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Robin Trower

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ENTERTAINMENT
June 23, 1997 | JOHN ROOS, SPECIAL TO THE TIMES
You've got to give Robin Trower credit for getting off the classic-rock gravy train. At a time when many '70s-era bands routinely reunite to crank out oldie after oldie, the veteran British guitarist has other ideas. At 52, Trower has decent new material (a pleasant surprise) and a summer tour set list with only four tunes more than 3 years old.
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ENTERTAINMENT
June 23, 1997 | JOHN ROOS, SPECIAL TO THE TIMES
You've got to give Robin Trower credit for getting off the classic-rock gravy train. At a time when many '70s-era bands routinely reunite to crank out oldie after oldie, the veteran British guitarist has other ideas. At 52, Trower has decent new material (a pleasant surprise) and a summer tour set list with only four tunes more than 3 years old.
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ENTERTAINMENT
August 25, 1987 | RICHARD CROMELIN, Compiled by Terry Atkinson
"A&M Classics: Procol Harum." A&M. The British band wears better than you might expect on this 12-track compilation, which contains 55 minutes and 18 seconds of music. The 1967 hit "A Whiter Shade of Pale" retains a timeless power that transcends nostalgia, and some of the songs that in vague memory seem merely pretentious come back strong in the vivid CD sound.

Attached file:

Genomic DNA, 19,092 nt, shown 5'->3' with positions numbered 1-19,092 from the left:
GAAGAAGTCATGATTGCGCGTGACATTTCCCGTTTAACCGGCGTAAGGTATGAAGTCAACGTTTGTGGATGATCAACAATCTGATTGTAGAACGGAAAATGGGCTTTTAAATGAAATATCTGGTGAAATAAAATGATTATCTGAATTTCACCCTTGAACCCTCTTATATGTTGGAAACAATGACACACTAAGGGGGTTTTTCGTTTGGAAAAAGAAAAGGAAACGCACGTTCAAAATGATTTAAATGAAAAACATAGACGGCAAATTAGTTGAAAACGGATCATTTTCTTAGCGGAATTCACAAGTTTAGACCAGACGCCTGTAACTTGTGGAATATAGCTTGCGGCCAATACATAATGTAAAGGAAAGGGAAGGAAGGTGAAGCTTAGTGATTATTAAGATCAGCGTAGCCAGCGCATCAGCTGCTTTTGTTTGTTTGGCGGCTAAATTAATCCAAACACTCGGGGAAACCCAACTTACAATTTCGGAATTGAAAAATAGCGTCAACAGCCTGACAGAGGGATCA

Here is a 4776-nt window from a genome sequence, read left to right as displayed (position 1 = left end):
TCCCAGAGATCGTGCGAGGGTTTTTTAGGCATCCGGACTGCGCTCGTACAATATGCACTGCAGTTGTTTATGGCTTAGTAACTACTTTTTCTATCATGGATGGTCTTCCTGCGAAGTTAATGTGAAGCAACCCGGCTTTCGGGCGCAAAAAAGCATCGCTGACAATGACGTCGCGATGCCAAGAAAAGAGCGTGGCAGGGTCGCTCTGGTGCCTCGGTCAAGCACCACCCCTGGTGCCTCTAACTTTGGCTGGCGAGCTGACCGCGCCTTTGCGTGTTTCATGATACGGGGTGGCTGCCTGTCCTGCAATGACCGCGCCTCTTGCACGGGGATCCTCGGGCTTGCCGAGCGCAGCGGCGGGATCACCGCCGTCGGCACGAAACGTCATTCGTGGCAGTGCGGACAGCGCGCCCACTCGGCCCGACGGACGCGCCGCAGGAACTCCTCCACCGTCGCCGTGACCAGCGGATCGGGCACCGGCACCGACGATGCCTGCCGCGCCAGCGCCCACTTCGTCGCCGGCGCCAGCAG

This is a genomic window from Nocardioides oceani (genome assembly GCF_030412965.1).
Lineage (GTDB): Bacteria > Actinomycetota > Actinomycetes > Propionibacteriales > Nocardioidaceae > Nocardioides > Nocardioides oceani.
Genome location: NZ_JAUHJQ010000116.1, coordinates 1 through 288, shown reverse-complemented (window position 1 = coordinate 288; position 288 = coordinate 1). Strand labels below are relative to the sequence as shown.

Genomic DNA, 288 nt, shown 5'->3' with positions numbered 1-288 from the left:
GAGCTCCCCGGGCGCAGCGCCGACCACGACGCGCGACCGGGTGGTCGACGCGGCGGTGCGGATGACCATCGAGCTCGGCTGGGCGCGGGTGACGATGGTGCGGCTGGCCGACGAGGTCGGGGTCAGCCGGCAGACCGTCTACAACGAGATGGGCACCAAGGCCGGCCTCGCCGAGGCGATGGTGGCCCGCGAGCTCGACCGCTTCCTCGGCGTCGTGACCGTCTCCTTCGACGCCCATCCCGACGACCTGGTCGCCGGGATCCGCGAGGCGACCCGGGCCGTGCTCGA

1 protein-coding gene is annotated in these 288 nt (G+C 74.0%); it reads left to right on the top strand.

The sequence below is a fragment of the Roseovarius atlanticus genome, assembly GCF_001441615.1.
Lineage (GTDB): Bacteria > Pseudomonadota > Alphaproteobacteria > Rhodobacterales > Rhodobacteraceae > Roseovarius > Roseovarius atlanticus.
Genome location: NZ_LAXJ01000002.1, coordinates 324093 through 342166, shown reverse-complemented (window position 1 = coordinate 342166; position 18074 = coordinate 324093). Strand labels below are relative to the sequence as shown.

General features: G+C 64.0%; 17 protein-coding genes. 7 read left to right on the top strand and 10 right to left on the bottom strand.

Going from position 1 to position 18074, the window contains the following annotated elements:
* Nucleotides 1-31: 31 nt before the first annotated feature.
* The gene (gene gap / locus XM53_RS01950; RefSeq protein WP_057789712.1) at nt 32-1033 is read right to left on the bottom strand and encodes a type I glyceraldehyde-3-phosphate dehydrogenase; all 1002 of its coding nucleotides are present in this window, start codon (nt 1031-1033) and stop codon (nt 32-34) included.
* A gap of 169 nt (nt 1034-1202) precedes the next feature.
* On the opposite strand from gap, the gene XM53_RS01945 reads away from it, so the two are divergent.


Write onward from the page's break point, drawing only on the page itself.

ENTERTAINMENT
June 17, 1997 | BUDDY SEIGAL, SPECIAL TO THE TIMES
Robin Trower is a musician whose output never seemed to live up to the potential of his gift. His nimble-fingered guitar work went a long way toward making Procol Harum among the most intriguing British rock groups of the late '60s and early '70s. His second solo album, 1974's "Bridge of Sighs," is a classic of the power-trio genre that still sounds fresh and exciting today. But after "Bridge," Trower began to recycle formulaic, blues-steeped rock ad infinitum.
ENTERTAINMENT
January 29, 1987 | DUNCAN STRAUSS
It makes perfect sense that Robin Trower's comeback bid seems to be clicking. After all, this is a time when more and more people's idea of the good old days of rock now includes the '70s . Trower steps into this odd time warp with a new album, "Passion," that's making a steady climb up the charts. And his local shows seem to be a hot ticket.
ENTERTAINMENT
June 17, 1997 | BUDDY SEIGAL, SPECIAL TO THE TIMES